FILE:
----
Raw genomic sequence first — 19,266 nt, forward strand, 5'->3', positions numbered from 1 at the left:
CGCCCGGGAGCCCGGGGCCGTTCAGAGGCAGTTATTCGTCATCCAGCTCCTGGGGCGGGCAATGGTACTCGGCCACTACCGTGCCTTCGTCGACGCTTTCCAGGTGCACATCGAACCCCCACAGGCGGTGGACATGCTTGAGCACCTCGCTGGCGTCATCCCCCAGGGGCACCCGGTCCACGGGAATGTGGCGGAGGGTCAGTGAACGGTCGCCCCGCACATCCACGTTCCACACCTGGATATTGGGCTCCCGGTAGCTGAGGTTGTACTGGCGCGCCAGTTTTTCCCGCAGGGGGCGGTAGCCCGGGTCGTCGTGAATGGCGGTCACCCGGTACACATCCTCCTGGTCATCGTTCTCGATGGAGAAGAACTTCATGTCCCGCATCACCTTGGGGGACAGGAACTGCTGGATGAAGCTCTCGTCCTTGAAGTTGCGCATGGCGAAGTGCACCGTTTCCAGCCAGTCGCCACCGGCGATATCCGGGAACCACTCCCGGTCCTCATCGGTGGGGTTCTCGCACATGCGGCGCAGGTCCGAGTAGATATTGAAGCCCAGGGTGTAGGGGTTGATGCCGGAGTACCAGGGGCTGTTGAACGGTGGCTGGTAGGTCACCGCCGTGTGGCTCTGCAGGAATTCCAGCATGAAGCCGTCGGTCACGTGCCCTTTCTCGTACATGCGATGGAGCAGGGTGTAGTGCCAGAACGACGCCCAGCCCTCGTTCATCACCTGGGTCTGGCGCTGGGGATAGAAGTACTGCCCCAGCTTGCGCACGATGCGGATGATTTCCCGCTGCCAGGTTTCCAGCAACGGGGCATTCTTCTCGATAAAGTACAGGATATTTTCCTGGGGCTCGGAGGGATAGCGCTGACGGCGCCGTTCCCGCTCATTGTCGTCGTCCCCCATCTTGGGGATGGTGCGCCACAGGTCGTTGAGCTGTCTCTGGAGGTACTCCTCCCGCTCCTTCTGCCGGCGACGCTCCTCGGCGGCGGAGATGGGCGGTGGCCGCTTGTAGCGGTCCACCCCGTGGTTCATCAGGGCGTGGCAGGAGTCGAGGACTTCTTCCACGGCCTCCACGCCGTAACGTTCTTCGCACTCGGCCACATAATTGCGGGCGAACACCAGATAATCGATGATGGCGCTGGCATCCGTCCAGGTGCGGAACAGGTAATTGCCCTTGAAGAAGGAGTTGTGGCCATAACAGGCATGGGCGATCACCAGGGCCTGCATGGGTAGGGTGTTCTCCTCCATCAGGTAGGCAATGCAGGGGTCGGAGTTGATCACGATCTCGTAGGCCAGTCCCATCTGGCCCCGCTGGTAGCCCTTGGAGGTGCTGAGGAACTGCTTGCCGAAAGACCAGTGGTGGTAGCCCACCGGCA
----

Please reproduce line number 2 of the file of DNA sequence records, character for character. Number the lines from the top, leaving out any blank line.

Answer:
CGCCCGGGAGCCCGGGGCCGTTCAGAGGCAGTTATTCGTCATCCAGCTCCTGGGGCGGGCAATGGTACTCGGCCACTACCGTGCCTTCGTCGACGCTTTCCAGGTGCACATCGAACCCCCACAGGCGGTGGACATGCTTGAGCACCTCGCTGGCGTCATCCCCCAGGGGCACCCGGTCCACGGGAATGTGGCGGAGGGTCAGTGAACGGTCGCCCCGCACATCCACGTTCCACACCTGGATATTGGGCTCCCGGTAGCTGAGGTTGTACTGGCGCGCCAGTTTTTCCCGCAGGGGGCGGTAGCCCGGGTCGTCGTGAATGGCGGTCACCCGGTACACATCCTCCTGGTCATCGTTCTCGATGGAGAAGAACTTCATGTCCCGCATCACCTTGGGGGACAGGAACTGCTGGATGAAGCTCTCGTCCTTGAAGTTGCGCATGGCGAAGTGCACCGTTTCCAGCCAGTCGCCACCGGCGATATCCGGGAACCACTCCCGGTCCTCATCGGTGGGGTTCTCGCACATGCGGCGCAGGTCCGAGTAGATATTGAAGCCCAGGGTGTAGGGGTTGATGCCGGAGTACCAGGGGCTGTTGAACGGTGGCTGGTAGGTCACCGCCGTGTGGCTCTGCAGGAATTCCAGCATGAAGCCGTCGGTCACGTGCCCTTTCTCGTACATGCGATGGAGCAGGGTGTAGTGCCAGAACGACGCCCAGCCCTCGTTCATCACCTGGGTCTGGCGCTGGGGATAGAAGTACTGCCCCAGCTTGCGCACGATGCGGATGATTTCCCGCTGCCAGGTTTCCAGCAACGGGGCATTCTTCTCGATAAAGTACAGGATATTTTCCTGGGGCTCGGAGGGATAGCGCTGACGGCGCCGTTCCCGCTCATTGTCGTCGTCCCCCATCTTGGGGATGGTGCGCCACAGGTCGTTGAGCTGTCTCTGGAGGTACTCCTCCCGCTCCTTCTGCCGGCGACGCTCCTCGGCGGCGGAGATGGGCGGTGGCCGCTTGTAGCGGTCCACCCCGTGGTTCATCAGGGCGTGGCAGGAGTCGAGGACTTCTTCCACGGCCTCCACGCCGTAACGTTCTTCGCACTCGGCCACATAATTGCGGGCGAACACCAGATAATCGATGATGGCGCTGGCATCCGTCCAGGTGCGGAACAGGTAATTGCCCTTGAAGAAGGAGTTGTGGCCATAACAGGCATGGGCGATCACCAGGGCCTGCATGGGTAGGGTGTTCTCCTCCATCAGGTAGGCAATGCAGGGGTCGGAGTTGATCACGATCTCGTAGGCCAGTCCCATCTGGCCCCGCTGGTAGCCCTTGGAGGTGCTGAGGAACTGCTTGCCGAAAGACCAGTGGTGGTAGCCCACCGGCA